As discussed already we found the cycling a little challenging. There were seven days cycling with an optional ride on the rest day. Three of the seven days involved sustained multi-hour climbs and optional ride on the rest day was also a tough one.  The reward for these long climbs was a series of huge descents and although I for one managed to scare myself completely several times they were great fun.

Morocco is not a rich country but the roads were generally good,  definitely good enough for the carbon road bikes most people were using. The locals aren’t particularly cycle friendly but given the low traffic volumes, this wasn’t a problem.
Argan tree climbing goats

The weather and the scenery more than lived up to expectations.  It was cold in the early mornings but once the sun had got up it became pleasantly warm rather than hot, perfect cycling weather. The scenery, particularly in the more remote Anti-Atlas, was fabulous with the clear winter light showing it to its best advantage. Compared to India, Sri Lanka or Myanmar there isn’t that much going on in the Moroccan countryside although the occasional camel traffic jam kept us on our toes.

So despite the premature demise of my phone, the loss of the first version of this blog, I’ve really appreciated not having to travel to the other side of the world to get some mid-winter sunshine tonic. Relatively speaking Morocco is on our doorstep and cycling through the Atlas Mountains is a great way to enjoy it.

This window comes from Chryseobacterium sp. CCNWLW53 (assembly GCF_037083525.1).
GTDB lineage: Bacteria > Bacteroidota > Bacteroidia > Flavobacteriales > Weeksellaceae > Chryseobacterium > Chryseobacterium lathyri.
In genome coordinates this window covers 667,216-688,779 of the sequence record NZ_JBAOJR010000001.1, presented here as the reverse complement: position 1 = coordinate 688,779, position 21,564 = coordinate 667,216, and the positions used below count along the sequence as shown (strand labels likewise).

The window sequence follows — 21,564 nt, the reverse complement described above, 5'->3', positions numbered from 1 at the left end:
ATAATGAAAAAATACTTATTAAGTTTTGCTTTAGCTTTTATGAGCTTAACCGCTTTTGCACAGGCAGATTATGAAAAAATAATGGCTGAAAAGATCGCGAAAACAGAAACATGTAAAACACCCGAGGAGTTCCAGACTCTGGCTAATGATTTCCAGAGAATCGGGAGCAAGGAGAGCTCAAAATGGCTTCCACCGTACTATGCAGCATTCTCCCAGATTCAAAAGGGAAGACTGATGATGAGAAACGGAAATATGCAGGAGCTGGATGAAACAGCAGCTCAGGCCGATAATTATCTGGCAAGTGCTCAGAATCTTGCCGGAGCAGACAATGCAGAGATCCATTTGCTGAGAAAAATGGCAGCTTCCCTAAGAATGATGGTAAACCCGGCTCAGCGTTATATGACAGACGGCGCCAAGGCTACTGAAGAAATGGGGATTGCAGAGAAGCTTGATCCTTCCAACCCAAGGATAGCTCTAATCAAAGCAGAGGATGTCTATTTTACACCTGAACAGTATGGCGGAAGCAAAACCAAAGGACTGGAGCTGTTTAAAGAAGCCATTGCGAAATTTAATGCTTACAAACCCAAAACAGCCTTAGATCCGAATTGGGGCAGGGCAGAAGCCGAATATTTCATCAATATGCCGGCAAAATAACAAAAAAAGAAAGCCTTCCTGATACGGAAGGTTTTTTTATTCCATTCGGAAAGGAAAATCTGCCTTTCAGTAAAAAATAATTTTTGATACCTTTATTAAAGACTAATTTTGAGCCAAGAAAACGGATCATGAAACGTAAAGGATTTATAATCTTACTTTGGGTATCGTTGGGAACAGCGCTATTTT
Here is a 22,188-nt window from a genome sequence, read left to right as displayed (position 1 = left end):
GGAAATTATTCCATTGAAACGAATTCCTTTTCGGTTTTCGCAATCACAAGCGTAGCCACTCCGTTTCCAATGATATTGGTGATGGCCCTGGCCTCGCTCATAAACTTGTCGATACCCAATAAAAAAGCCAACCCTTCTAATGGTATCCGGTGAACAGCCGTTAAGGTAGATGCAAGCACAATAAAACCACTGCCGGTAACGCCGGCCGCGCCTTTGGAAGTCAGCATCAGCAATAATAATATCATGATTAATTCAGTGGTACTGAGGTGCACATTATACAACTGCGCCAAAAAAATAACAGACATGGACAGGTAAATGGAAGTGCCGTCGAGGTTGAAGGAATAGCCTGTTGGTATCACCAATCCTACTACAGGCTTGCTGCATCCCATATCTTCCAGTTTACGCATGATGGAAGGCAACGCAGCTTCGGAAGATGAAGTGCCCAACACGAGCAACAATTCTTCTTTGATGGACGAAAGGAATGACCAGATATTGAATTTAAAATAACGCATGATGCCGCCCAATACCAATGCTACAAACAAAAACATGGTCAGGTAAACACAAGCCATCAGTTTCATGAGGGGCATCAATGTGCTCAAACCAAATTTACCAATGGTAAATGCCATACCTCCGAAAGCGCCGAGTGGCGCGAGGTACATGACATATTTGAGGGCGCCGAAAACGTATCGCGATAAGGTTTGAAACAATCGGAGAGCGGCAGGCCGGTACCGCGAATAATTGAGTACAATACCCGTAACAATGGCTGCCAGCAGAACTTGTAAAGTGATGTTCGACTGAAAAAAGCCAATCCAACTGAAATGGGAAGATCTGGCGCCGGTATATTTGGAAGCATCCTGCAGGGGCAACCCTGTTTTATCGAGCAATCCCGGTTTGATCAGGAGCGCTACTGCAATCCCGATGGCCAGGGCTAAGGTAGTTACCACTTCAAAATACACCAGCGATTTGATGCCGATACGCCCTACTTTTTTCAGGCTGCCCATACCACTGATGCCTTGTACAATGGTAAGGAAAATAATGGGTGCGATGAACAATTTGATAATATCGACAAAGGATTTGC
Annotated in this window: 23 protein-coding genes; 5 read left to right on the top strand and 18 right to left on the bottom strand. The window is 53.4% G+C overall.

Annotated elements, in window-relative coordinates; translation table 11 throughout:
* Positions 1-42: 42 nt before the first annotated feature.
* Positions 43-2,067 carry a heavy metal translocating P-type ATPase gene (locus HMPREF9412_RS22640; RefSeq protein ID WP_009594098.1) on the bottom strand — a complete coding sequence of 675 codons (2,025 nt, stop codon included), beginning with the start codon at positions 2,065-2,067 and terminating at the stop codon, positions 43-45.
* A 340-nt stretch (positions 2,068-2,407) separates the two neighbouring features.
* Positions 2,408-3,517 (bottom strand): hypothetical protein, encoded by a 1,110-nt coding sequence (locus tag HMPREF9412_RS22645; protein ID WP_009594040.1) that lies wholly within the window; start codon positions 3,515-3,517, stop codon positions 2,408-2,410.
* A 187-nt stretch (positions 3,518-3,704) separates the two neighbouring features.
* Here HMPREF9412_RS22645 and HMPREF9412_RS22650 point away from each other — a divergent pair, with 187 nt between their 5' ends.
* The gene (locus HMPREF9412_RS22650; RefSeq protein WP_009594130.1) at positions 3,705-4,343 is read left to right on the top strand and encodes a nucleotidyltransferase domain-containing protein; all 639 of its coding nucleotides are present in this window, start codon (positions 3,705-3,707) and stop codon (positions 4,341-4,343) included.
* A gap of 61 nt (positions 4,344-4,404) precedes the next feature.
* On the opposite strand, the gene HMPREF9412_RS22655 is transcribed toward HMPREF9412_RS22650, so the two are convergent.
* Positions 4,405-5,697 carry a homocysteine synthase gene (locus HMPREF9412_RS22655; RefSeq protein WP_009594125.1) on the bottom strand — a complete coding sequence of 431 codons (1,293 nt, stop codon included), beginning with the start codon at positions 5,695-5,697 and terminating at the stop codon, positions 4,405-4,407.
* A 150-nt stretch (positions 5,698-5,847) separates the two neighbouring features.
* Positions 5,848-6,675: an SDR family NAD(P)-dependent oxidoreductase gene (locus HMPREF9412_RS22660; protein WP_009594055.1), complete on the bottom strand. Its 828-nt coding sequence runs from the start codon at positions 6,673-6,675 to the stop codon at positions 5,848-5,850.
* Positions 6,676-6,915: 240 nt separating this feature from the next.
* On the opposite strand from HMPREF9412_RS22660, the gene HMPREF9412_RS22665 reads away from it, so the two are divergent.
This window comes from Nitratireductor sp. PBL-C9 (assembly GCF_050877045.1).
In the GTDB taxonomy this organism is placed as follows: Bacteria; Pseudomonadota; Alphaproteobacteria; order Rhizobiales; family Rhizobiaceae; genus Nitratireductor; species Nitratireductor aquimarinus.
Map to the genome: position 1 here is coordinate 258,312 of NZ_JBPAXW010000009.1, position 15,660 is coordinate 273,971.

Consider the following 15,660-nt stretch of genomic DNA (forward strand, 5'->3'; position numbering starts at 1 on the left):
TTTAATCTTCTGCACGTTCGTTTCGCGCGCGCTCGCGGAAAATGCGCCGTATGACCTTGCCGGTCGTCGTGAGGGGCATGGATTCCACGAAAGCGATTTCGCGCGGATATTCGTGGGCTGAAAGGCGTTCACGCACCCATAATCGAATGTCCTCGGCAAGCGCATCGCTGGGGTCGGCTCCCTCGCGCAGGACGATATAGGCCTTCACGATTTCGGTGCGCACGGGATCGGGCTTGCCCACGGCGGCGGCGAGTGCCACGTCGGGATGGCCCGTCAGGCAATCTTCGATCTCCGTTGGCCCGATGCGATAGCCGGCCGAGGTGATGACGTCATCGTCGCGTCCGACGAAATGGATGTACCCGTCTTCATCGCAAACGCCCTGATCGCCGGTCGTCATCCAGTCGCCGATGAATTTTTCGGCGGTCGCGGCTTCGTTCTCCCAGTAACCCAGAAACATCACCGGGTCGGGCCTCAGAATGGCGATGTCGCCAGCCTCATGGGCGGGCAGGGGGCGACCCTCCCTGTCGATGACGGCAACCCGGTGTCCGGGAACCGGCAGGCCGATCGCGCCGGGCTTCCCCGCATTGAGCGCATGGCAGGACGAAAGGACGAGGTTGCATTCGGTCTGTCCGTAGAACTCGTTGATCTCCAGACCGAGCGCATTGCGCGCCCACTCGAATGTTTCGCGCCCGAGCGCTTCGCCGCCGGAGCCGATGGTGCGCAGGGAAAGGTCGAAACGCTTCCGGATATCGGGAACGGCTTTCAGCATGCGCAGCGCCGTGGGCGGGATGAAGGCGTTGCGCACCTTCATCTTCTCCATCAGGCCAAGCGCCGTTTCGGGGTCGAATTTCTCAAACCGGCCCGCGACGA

Day 1 To Imlil

Happily, the transfer out of Marrakech also took us into the Atlas Mountains foothills, although there was still another 1000m or so of climbing to do in the late afternoon up to Imlil. The initial part, across gently undulating land with a snow-topped mountain backdrop, was breathtaking. After the first of what was to prove a series of wonderful lunches the hard work began. The group hill climbing pecking order was established and after a short-lived effort near the front I retreated to a more modest position. The hotel in Imlil had good heating, which we needed when the temperature dropped at sundown.
Christine with Cannondale

Day 2 To Ijoukak

A relatively easy day the highlight being two long descents both completed before mid-morning coffee.  We started early and it was very cold but the ice we had been warned about never materialised. After descents involving speeds (which given my skills were probably dangerous), the rest of the 41-mile day involved an easy climb along the side of a river south into the heart of the Atlas Mountains. The gite in Ijoukak was primitive with little in the way of hot water.
Group photo on the Test Pass overlooking the Souss Valley

Day 3 to Taroudant

An epic day involving a huge 1200m climb up a pass, the highest stretch of paved road in Africa and a massive and thrilling descent. Lunch was near a cafe at the top which had amazing views across the Souss Valley to the Anti-Atlas Mountains and which served particularly good coffee. The coffee turned out to be the perfect restorative following what was a multi-hour climb. Everyone made the descent safely but one of the group had a nasty accident in the roadworks near the bottom.  It was bad luck for all concerned and a dampener to an evening spent in a hotel set inside Taroudant's ancient fortifications.